1. Investment depression. The MNC foreign investments deplete capital  resources needed for domestic investment, thus undermining economic  growth and new job creation in the home country.
  2. Technology drain. The MNC exports home  country’s  technology in order to exploit  low cost foreign labor, depriving the home country  worked of his or her rightful  opportunity to share in the utilization and rewards of this technology.  Through technology transfers and foreign investments the MNC replaces  home country  workers with foreign workers; that is, it exports jobs.
  3. Export displacement. The MNC displaces home country  exports with foreign  produced goods, thereby decreasing domestic employment and payrolls,  causing the home country  trade balance to deteriorate, and depressing economic  conditions at home.
  4. Low wage imports. The MNC substitutes imports from its home country  affiliates in  low wage countries for home country  made goods. These imports undermine home country  wage standards, cause unemployment, and idle plant facilities.
  5. Tax evasion. The MNC evades taxes by deferring profit repatriation,  manipulating transfer prices, and circumventing government regulations.  The revenues lost to the national treasury result in a higher tax burden on the  general public.
  6. Payments  dis-balancing   The MNC’s activities have afflicted the home country’s with chronic balance of payments deficits, fueled inflation, debased  the dollar as a stable currency, and contributed to international monetary  disorders.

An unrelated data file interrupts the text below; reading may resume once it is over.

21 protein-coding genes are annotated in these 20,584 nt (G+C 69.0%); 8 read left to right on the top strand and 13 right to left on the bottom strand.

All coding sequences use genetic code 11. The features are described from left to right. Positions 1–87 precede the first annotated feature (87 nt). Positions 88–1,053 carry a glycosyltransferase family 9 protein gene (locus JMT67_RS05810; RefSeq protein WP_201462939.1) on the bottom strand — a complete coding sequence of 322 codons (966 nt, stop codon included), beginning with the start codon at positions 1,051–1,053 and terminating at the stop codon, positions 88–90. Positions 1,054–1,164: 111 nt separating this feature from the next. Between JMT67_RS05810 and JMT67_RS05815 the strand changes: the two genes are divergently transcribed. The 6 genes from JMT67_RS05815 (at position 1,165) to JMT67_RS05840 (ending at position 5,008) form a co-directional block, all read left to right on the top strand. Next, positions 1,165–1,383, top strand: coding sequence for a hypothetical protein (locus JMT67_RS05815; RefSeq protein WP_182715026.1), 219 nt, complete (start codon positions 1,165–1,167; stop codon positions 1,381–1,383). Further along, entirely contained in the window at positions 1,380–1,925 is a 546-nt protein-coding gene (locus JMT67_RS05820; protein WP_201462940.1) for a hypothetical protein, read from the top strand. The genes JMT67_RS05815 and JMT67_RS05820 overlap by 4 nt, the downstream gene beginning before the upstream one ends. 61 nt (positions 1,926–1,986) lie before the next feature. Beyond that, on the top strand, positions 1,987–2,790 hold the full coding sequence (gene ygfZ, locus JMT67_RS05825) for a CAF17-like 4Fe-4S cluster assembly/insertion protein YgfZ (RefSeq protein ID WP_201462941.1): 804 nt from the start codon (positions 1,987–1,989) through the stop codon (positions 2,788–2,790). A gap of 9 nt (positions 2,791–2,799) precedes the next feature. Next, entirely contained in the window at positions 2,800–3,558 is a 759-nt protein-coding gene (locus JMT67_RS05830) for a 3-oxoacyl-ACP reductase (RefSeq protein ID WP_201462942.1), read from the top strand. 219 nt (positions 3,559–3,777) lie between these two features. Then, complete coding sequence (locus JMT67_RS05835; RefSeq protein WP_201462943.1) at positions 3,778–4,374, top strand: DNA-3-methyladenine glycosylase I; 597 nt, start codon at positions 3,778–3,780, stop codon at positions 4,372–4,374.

Offshore Plants

The recent proliferation of offshore manufacturing has become the focal point of  the labor union’s concern. Since the offshore plants represent clear-cut transfers  of production rates to low wage countries, unions depict them as inherently  symptomatic of all multi-nationalization projects of business. What the unions  leave unsaid is that manufacturers “have transferred offshore production  processes in which they have lost their international competitive advantage. It  has been a relatively successful way for threatened firms to retain  competitiveness and for developing countries to exploit their own comparative  advantage.

For the MNCs the movement offshore is essentially a reactive strategy to low  cost competition which, from management’s perspective, can best be met by  international restructuring of production: locating capital intensive, high technology  facilities in industrial countries and labor intensive, low-skill plants  in less developed areas.

To remedy the situation, organized labor has lobbied for legislation to regulate  MNC operations. It has called for (a) the creation of a federal investments  commission to license and supervise transnational capital transactions; (b)  restriction of outward transfers of technology, by subjecting patents to export  licensing and prohibiting foreign production of a patented product; and (c) by  eliminating the foreign tax credit and the deferred tax status of the affiliates  profits.

Ideological Dilemma

International solidarity has long been an ideal of the labor movement. Workers  organizations everywhere confronted the same problems and strove for the same  goals. Devoted to collective action as counterforce to exploitation, labor unions  from the start aspired to cooperation and communication with their brothers,  regardless of country.

Labor unions in countries hosting the affiliates of MNCs find the present  protectionist offensive aimed more against them than against the MNCs. This  confrontation between the home country and the host country unions remains an  unpredictable source of conflict in multinational business relations.